These can be the most challenging times for both an elderly loved one and the family members who look after them.

When all the issues are taken care of correctly, and with foresight, you can keep things going smoothly and assure that your elderly family member is comfortable and happy. And with less stress on you.

My Dear Aunt at 96

My Dear Aunt at 96

This content is accurate and true to the best of the author’s knowledge and is not meant to substitute for formal and individualized advice from a qualified professional.

© 2010 Glenn Stok


Glenn Stok (author) from Long Island, NY on October 08, 2012:


I'm glad things are coming along and that you have it all worked out with the aides. Giving them time off with pay once in a while will also assure that they don't get burnt out. It's good that you and your sister know how to handle things when the two of you visit because elder care requires some special knowledge and is not easy for everyone.

I am sure your mother appreciates both of you and enjoys your visits.

Thanks for checking back in with your update.

gracenotes from North Texas on October 08, 2012:

Glenn, I thought I'd return and make another comment. I see it's been 14 months since I remarked about my mother's stroke. After a few months of ladies coming about 5 hours per day, we determined that mom really did need 24-hour care at home. Also, since December 2011, mom's cognitive functions have been declining a little.

Had two or three live-ins who didn't work out (to be expected), but the situation has been stable since April. That is, we have two live-ins who come on alternate weeks. One week on, one week off. One of the ladies is a former ambulance driver who has also worked in nursing homes in the past. I'd say this has worked out well. It has a few negatives, but nothing terribly difficult. For instance, what do we do when I or my sister wants to come and visit for a few days? Simple, we give the caregivers time off with pay while we are at mom's house. This is very much appreciated by them!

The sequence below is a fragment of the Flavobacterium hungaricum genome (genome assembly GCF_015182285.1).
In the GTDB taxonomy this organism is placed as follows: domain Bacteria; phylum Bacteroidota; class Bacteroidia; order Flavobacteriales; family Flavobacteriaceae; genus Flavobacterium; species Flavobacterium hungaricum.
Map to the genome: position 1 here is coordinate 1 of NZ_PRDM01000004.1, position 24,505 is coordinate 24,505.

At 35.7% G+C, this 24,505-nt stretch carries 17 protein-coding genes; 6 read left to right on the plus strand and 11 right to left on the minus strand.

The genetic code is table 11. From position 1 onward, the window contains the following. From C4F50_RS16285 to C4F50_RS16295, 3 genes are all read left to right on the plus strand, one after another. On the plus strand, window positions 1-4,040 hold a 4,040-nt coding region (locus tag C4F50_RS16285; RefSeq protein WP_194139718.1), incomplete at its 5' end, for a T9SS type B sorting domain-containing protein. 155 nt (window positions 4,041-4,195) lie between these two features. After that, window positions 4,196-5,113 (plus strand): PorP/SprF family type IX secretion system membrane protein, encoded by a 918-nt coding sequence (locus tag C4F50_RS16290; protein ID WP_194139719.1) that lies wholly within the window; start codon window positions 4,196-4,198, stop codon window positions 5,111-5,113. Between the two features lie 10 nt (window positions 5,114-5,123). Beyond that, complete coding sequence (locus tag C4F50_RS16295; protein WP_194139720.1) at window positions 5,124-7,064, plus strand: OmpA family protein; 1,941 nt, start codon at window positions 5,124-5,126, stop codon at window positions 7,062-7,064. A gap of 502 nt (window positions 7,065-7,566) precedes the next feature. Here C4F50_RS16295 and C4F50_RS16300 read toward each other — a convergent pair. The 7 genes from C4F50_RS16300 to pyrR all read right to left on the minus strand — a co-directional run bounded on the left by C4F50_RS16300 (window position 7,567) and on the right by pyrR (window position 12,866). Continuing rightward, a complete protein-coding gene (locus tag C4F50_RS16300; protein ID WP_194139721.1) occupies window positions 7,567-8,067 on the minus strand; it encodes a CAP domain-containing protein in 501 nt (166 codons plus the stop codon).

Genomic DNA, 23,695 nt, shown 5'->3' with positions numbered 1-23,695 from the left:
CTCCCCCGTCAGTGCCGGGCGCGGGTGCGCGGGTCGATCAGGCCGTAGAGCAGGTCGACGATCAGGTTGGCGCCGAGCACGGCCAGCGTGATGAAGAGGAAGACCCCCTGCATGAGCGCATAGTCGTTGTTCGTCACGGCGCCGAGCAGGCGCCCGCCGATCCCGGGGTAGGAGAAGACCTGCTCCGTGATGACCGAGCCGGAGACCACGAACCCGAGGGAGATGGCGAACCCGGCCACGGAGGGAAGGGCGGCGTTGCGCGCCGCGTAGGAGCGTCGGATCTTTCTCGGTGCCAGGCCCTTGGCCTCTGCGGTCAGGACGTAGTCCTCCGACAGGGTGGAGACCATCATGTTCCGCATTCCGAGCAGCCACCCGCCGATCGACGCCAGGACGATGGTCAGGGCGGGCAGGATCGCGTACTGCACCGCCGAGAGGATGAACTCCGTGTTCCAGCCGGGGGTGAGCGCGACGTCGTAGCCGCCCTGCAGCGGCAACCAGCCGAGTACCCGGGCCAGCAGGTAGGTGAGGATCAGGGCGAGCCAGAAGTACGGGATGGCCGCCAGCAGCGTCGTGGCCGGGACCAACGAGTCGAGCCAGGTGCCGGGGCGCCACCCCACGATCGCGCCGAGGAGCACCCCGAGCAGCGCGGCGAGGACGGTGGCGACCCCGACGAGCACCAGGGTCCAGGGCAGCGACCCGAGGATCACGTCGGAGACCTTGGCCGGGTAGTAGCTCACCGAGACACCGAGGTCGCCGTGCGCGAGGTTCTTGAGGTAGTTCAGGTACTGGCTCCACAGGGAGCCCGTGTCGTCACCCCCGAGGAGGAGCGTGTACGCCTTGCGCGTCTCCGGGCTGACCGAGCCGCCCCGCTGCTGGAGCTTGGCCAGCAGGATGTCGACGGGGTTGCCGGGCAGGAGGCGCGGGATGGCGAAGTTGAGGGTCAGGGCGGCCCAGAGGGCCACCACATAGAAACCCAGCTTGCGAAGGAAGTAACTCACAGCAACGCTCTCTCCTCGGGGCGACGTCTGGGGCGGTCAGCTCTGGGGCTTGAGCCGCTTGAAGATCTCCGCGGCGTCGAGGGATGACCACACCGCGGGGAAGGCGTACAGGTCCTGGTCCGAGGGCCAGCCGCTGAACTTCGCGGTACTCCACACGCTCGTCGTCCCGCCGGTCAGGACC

I'd say it took my mother about six months, after the stroke, to accept that she could no longer live on her own, and needed someone to care for her all of the time. She didn't want to leave her home, so this was the best option we could have taken. With stability and always having the same two caregivers, they don't make mistakes with medication, etc. And the supervisors (my brother and his wife) are less than a mile away. Sometimes the caregivers need someone to talk to, and to share concerns this way is very convenient and easy for them.

Glenn Stok (author) from Long Island, NY on October 08, 2012:


It's clear that you were a very loving wife and I'm sorry about the passing of your husband. You do not have to feel guilty for putting him in a nursing home, because it's understandable that this was the best thing for him after your own resources ran out. That's the point that makes it clear how much you loved him. You were willing to do, and did, everything you could for him while you were able to.

It's understandable how depressing a situation can be and how it affects one's ability to continue to offer help. There comes a time when one can get so run down, that it is not in the best interest of the other person to continue to try to help. So, I repeat, you did the right thing.

Thanks for voting up.

Nina L James from chicago, Illinois on October 08, 2012:

This is a wonderful hub. It takes a lot of love, patience and courage when caring for an elderly parent, spouse or other relatives. I went through this same situation when my first husband was ill, unfortunately he passed in October 2006. In those years prior to his passing, I have never endured such heartbreak, frustration and so many other issues when it came to caring for my husband at that time. He had severe rheumatoid arthritis, high blood pressure, heart problems, obesity issues. During those years, I still had 2 school age children, I worked full time, handled the family finances, cooked and cleaned, and cared for my husband while he was ill. I sought the help of outside elder care services as well as other social service agencies. He had one niece who came out to help me from time to time. When it was all said and done, I ended up putting my husband in a nursing home because I felt that I could not give him the help that help he so desperately needed. To this day, I still feel somewhat guilty, but I had no other choice given the circumstances of our situation at that time. I actually thought that I was going to have a nervous breakdown because I was handling so much; but thanks to lots of prayer and faith I was able to overcome my depression. I commend you for helping your loved one when they needed it the most. I think to myself that one day, I will need that same help from my loved ones. I wish you all the best. Again, great hub!!! Voted up.